Meet Colombia's Coolest Street Artists

Colombian street art
Colombian street art | © Chris Bell
Street art in Colombia, particularly in the Colombian graffiti capital of Bogotà, is fast becoming world-famous for its quality, diversity and the fact that it is legal in many parts of Colombia, thus giving artists freedom to create amazing works of art. There are hundreds of artists working in Colombia, but some really stand out from the crowd: here, we meet some of Colombia’s coolest street artists.


Guache is one of the most successful street artists in Colombia, and his work and his unique style are instantly recognisable on a walk through Bogotà. Taking his name from a derogatory term for an indigenous person (the idea being to reclaim the term and give it new meaning), Guache’s giant murals shine a light on indigenous cultures and imagery, and his use of bright colours makes for some beautiful pieces of art.

A Guache mural © Chris Bell


One of Colombia’s most overtly political street artists, DJ LU (whose name comes from his DJing days; he’s also a trained architect) is a prolific graffiti artist, and his tags, stencils and murals are found throughout the Colombian capital. His stencils are especially well known, from his iconic pineapple grenade to images of homeless people from his native Bogotà. However, he is careful never to offer an outright political stance, something that his tagline Juegasiempre (‘always playing’) attests to.

Political murals and stencils by DJ LU  © Chris Bell

Lik Mi

Lik Mi is an independent designer from Bogotà who has become well- known for her brightly coloured ‘paste-ups’ (paper designs pasted to walls in such a way that they are hard to rip off), as well as her large murals, which often depict sexual situations in a playful and relaxed fashion. She also designs bespoke jewellery.


Rodez’s murals are unmissable due to his trademark style of depicting multiple eyes within his paintings. He is a visual and contemporary artist who also paints with his children, who go by the street-art names of Nomada and Malegria. Rodez likes to include within his pieces details from the experiences he has had while creating them, and so he will often write, within a mural, the names of people who came and talk to him while he was creating it.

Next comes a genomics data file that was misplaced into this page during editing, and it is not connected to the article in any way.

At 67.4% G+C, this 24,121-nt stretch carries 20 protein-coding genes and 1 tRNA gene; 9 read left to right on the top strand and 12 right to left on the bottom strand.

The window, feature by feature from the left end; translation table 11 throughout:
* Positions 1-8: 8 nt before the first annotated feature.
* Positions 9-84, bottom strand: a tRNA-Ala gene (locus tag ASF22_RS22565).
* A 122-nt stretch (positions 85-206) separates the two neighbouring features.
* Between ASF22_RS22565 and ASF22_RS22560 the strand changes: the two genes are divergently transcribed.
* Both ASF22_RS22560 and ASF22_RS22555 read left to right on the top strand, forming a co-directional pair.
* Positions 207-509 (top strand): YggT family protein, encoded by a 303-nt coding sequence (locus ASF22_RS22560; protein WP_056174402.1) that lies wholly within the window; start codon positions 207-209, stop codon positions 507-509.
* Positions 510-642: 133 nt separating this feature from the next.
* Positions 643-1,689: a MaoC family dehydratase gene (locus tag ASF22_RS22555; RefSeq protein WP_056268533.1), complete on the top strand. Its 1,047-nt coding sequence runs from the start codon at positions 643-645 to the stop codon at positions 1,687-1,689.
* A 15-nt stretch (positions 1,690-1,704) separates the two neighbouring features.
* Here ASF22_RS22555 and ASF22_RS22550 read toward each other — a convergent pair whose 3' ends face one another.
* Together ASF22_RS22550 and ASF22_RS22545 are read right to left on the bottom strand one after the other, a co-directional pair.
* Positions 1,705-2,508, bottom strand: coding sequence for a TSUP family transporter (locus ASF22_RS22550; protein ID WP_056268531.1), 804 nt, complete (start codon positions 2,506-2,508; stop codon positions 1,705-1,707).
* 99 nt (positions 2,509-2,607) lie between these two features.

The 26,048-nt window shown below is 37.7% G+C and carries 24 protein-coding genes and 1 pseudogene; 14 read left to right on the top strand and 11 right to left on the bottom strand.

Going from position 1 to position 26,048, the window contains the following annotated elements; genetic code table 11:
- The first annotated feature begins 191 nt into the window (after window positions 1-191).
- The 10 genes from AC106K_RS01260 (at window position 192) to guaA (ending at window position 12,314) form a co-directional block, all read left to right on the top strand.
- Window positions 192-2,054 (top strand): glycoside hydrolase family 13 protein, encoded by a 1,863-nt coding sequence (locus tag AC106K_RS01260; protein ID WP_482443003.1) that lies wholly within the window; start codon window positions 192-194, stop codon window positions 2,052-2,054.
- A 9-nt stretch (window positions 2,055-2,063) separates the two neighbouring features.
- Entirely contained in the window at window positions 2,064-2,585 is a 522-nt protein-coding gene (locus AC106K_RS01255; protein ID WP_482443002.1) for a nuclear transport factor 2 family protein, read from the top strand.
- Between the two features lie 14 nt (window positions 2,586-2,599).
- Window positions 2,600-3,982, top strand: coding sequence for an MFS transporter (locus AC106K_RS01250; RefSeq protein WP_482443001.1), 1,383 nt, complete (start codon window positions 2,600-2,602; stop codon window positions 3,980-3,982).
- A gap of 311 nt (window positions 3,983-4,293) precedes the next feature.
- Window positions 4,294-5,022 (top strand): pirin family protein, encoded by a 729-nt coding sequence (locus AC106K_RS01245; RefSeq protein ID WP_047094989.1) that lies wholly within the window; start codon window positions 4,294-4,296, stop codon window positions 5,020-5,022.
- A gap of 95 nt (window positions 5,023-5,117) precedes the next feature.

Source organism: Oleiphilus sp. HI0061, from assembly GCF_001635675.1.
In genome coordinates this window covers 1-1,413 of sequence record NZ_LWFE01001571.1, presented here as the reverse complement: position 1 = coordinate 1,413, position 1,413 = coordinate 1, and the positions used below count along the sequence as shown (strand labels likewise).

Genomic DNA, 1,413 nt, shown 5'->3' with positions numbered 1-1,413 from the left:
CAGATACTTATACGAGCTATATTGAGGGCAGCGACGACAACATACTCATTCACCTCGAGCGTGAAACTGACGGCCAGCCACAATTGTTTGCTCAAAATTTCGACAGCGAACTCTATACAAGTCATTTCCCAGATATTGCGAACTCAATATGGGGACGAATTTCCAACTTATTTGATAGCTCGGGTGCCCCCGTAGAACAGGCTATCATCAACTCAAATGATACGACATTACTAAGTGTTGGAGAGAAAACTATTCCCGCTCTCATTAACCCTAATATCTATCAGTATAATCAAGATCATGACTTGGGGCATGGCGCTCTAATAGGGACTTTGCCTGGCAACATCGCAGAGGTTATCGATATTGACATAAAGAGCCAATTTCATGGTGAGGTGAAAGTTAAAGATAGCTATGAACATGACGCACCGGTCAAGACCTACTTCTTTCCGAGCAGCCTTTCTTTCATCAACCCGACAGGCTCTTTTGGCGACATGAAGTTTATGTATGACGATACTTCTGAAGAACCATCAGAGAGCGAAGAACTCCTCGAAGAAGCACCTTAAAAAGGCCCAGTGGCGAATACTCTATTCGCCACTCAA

Rodez and his many-eyed creations  © Chris Bell


Stinkfish was born in Bogotà and is now recognised as one of the best street artists in the world; he’s also one of the most highly sought-after Colombian artists and commands large fees for his projects these days. His most iconic images are vast, yellow-faced human figures, which are based on photos the artist himself takes of people he meets during his travels. Stinkfish’s work can be seen across the world, and many of his murals still adorn buildings in Bogotà.

A Stinkfish mural  © Chris Bell


An up-and-coming street artist who is also the founder of the popular Comuna 13 Street Art tours in Medellín, PerroGraff is a Medellín native who is trained as an architect and who also paints large, colourful and stylised murals, many of which can be seen on his engaging and informative graffiti tours.


Toxicomano is a street-art collective that grew out of a former punk band (the punk aesthetic is evident in their fanzine-style murals and one of their central characters, Eddie the Punk) and have become perhaps the most important political art collective in Colombian graffiti right now. Their work is anti-capitalist and anti-imperialist and often plays with advertising slogans in order to subvert their messages.

Political murals by Toxicomano  © Chris Bell